Aside from McGuire and Jacob, Georgia Tech's next-best pitching prospect is righty Cumpton, who had trouble throwing his average 89-93 mph fastball and inconsistent curveball for strikes for much of the season but still was 8-2, 4.86 and pitched in the weekend rotation all season. Cumpton's delivery is so clean that he lacks deception and gets hit harder than his stuff would indicate. He has shown better velocity in relief stints, touching 95-96 mph in the past. He fits in the sixth- to 10th-round range.
9 283 Detroit Tigers Tony Plagman 1B Ga. $35,000
Senior slugger Plagman, the first baseman who led Tech with 19 home runs and 70 RBIs and has been a consistent power bat throughout his career, draws less interest from scouts. He has become more selective this season and was batting .357/.449/.709, and his track record will make him a senior sign.
12 363 Houston Astros Andrew Robinson RHP Ga.
Robinson served as Tech's closer when Jacob was out. He was 4-0, 2.45 with seven saves, though he had a .261 opponent average. His 90-92 mph fastball and slider have been sharper this season. He also has a decent changeup and has proven resilient, working twice on weekends if needed. He should get pick in the 10th-20th round.
16 504 Los Angeles Angels Thomas Nichols 3B Ga.
Nichols has moved around defensively (and even tried catching) without finding a home and probably will wind up in the outfield, though he could also become a utility player. He has plus arm strength and good bat speed. His best tool is his bat, as he's patient, has a feel for the barrel and surprising power. He led the Yellow Jackets in batting at .375/.509/.637. Burnette is more athletic, with average tools across the board and an arm that could grade as above-average. He was batting .350/.398/.664 but is viewed as too aggressive for his own good offensively and profiles as a fourth outfielder, complete with the lefthanded bat.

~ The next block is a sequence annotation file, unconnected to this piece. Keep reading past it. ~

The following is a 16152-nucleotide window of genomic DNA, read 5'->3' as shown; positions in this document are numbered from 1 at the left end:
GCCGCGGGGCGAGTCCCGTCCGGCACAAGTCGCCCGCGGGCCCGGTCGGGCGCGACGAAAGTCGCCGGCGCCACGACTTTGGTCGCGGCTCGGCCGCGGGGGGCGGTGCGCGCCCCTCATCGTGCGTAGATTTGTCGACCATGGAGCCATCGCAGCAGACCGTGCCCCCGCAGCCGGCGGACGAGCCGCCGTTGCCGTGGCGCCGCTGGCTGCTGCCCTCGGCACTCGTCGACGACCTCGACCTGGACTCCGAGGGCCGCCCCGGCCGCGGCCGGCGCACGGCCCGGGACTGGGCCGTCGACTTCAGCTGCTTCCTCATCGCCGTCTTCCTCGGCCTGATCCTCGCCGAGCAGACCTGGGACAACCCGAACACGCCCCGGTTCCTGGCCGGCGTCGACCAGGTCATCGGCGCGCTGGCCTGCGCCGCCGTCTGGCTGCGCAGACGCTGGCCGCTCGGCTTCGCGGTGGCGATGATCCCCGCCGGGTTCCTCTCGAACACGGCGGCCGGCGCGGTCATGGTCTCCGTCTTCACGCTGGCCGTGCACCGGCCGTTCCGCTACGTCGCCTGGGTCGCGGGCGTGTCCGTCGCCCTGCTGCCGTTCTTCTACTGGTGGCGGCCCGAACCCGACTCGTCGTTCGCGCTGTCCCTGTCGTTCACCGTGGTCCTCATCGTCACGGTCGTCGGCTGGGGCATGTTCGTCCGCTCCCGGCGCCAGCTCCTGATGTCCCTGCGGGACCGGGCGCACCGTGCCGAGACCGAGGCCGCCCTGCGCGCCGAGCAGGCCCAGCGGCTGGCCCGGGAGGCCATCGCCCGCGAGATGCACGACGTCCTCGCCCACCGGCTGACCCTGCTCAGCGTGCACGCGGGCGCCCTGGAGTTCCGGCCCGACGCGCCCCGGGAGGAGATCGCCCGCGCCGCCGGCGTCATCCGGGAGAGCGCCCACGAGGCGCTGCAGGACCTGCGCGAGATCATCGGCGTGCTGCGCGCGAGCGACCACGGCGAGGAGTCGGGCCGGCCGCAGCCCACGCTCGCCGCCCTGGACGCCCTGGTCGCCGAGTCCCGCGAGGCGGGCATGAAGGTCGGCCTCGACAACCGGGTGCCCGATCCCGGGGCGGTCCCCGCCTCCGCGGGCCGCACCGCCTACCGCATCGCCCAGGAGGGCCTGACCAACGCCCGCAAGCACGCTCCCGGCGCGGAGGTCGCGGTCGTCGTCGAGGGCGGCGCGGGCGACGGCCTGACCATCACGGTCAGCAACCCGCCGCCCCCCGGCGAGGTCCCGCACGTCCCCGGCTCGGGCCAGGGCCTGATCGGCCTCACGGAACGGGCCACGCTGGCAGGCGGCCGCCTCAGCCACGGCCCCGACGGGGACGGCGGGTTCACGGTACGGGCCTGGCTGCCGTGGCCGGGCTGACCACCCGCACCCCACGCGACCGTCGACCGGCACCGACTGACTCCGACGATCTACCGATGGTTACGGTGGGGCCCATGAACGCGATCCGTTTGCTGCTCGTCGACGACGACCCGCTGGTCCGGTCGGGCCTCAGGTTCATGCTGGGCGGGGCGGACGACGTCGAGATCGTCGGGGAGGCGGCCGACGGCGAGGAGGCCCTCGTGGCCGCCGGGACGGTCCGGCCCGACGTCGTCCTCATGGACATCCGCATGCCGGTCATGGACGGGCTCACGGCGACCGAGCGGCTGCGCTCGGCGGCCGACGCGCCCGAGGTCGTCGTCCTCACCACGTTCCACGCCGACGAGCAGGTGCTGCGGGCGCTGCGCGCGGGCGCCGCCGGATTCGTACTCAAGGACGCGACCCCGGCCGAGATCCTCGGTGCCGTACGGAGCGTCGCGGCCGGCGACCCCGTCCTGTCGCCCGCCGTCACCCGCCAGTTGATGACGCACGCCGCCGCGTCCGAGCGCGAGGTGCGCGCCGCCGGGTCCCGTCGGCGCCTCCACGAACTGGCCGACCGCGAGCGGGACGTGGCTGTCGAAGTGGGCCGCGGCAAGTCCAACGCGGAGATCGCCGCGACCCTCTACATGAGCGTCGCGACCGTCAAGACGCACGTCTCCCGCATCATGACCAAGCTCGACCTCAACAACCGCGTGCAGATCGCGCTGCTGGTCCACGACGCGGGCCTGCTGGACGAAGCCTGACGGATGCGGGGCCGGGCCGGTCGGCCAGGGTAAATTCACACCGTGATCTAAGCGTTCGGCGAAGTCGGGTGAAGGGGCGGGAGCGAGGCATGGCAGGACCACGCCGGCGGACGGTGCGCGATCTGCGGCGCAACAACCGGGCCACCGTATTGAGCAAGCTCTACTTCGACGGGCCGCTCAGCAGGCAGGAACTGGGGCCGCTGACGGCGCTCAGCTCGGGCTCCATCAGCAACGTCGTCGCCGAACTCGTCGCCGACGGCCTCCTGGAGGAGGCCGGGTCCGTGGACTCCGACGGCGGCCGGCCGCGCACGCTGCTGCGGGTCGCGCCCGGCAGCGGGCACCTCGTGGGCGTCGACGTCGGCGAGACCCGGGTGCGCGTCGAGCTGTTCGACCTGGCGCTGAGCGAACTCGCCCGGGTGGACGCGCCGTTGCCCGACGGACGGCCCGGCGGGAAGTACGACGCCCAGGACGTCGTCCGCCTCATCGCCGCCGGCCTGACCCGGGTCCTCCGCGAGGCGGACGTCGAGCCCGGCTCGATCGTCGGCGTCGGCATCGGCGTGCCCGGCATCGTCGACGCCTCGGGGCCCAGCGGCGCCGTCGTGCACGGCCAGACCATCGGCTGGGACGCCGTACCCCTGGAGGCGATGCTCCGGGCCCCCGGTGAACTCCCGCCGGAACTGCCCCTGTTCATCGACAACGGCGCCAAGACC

18 540 Cleveland Indians Chase Burnette 1B Ga.
Burnette is more athletic, with average tools across the board and an arm that could grade as above-average. He was batting .350/.398/.664 but is viewed as too aggressive for his own good offensively and profiles as a fourth outfielder, complete with the lefthanded bat.
18 565 New York Yankees Kevin Jacob RHP Ga.
Jacob started the year high on most clubs' follow lists after he was the top prospect in the Alaska League last summer, while other clubs don't like him at all due to his extreme mechanics. Jacob points his lead arm straight up into the sky and nearly reaches the ground with his throwing hand as he tilts back, giving him tremendous leverage toward home plate. He had made just 10 appearances this spring due to a weightlifting injury to his throwing shoulder that kept him out for two months. He has touched 98 mph in the past, and was sitting 94-97 when he returned in mid-May. He also throws a hard slider in the mid- to upper 80s that has some depth when he backs off it a bit. He also flashes a split-finger fastball to lefthanded hitters. Jacob's injury, odd mechanics and track record, as well as being advised by Boras Corp., make it tough to read where he'll go in the draft.
19 583 Detroit Tigers Jeff Rowland OF Ga.